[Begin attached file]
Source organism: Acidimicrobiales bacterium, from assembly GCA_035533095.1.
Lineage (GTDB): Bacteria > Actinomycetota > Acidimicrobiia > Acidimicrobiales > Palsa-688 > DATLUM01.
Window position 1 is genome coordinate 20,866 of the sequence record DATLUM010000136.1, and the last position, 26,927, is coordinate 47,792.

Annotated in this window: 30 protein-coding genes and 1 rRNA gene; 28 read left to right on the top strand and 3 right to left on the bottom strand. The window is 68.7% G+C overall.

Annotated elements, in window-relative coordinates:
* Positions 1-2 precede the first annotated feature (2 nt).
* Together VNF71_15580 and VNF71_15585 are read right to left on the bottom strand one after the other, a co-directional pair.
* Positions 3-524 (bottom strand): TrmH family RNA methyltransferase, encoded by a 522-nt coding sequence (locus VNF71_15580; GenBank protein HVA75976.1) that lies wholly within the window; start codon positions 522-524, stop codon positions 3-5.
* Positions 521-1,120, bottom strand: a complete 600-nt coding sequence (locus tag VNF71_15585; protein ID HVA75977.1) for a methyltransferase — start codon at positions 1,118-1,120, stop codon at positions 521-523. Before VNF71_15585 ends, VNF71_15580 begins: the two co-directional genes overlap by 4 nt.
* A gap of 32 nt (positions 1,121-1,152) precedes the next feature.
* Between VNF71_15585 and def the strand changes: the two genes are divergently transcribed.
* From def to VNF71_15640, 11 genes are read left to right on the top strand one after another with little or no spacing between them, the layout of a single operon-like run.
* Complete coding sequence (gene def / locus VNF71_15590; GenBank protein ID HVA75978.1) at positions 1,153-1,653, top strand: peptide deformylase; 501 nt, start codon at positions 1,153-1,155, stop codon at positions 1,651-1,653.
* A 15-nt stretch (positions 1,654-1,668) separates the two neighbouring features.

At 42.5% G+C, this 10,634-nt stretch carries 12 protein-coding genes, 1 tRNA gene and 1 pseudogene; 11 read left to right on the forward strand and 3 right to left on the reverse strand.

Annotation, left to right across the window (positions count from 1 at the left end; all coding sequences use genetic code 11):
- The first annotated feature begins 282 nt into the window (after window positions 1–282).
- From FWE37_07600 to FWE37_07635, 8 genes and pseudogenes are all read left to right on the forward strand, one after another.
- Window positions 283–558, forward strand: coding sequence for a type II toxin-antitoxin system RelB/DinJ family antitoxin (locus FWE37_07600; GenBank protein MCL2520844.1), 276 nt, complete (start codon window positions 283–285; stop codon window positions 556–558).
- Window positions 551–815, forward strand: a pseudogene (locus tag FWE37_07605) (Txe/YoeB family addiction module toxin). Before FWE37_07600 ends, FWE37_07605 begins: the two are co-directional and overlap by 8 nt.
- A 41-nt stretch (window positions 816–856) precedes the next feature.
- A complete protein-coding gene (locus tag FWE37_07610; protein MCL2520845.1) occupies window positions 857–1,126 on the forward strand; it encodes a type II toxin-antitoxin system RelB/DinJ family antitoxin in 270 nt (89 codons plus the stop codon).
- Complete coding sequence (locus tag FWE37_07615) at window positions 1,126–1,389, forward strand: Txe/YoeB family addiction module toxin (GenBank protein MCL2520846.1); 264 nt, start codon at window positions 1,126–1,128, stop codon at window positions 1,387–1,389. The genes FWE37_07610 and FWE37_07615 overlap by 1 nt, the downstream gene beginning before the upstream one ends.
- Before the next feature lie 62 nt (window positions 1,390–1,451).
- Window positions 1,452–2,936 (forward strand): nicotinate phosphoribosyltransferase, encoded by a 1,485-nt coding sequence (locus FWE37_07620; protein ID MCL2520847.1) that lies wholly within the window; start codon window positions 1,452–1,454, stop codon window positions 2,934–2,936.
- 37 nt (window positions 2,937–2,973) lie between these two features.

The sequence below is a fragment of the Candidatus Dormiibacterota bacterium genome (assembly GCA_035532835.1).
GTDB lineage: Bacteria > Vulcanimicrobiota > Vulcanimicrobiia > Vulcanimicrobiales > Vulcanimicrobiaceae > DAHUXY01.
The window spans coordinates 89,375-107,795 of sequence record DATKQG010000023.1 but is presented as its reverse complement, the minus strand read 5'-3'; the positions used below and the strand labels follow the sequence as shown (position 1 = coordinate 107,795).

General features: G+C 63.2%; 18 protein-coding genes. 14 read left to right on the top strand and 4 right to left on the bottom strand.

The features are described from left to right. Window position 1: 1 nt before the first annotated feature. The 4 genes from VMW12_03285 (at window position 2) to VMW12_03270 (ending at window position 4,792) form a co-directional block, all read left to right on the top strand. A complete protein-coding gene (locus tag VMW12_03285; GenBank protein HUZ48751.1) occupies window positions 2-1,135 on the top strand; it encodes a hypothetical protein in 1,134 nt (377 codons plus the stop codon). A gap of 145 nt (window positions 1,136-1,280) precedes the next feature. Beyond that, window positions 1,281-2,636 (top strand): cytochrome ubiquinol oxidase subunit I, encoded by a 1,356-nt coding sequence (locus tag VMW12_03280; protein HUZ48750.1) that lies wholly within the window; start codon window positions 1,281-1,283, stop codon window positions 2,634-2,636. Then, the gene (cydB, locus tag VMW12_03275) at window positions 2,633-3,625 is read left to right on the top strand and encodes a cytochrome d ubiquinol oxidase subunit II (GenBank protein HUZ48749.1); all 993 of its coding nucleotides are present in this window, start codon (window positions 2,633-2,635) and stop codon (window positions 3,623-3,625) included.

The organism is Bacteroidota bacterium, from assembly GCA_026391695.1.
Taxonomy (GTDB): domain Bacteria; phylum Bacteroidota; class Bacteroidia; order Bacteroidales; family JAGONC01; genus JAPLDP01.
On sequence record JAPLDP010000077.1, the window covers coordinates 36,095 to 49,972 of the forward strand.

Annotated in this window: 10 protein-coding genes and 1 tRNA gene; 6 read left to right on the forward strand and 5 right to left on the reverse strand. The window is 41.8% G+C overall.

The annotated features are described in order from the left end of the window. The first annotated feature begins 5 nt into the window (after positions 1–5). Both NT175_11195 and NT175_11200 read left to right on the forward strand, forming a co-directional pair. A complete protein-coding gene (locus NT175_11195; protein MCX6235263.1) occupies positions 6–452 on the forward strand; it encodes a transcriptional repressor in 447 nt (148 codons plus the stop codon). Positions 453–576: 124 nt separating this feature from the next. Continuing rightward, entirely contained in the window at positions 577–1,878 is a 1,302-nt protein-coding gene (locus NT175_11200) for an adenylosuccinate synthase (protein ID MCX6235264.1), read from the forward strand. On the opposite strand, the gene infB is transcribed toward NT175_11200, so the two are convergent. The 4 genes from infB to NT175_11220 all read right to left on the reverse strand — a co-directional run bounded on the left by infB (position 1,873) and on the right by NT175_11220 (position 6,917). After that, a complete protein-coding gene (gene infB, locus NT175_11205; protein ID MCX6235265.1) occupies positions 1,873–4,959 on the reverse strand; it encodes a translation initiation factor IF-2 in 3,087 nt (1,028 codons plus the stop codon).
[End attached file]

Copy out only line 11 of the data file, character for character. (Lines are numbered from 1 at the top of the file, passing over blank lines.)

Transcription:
* Between VNF71_15585 and def the strand changes: the two genes are divergently transcribed.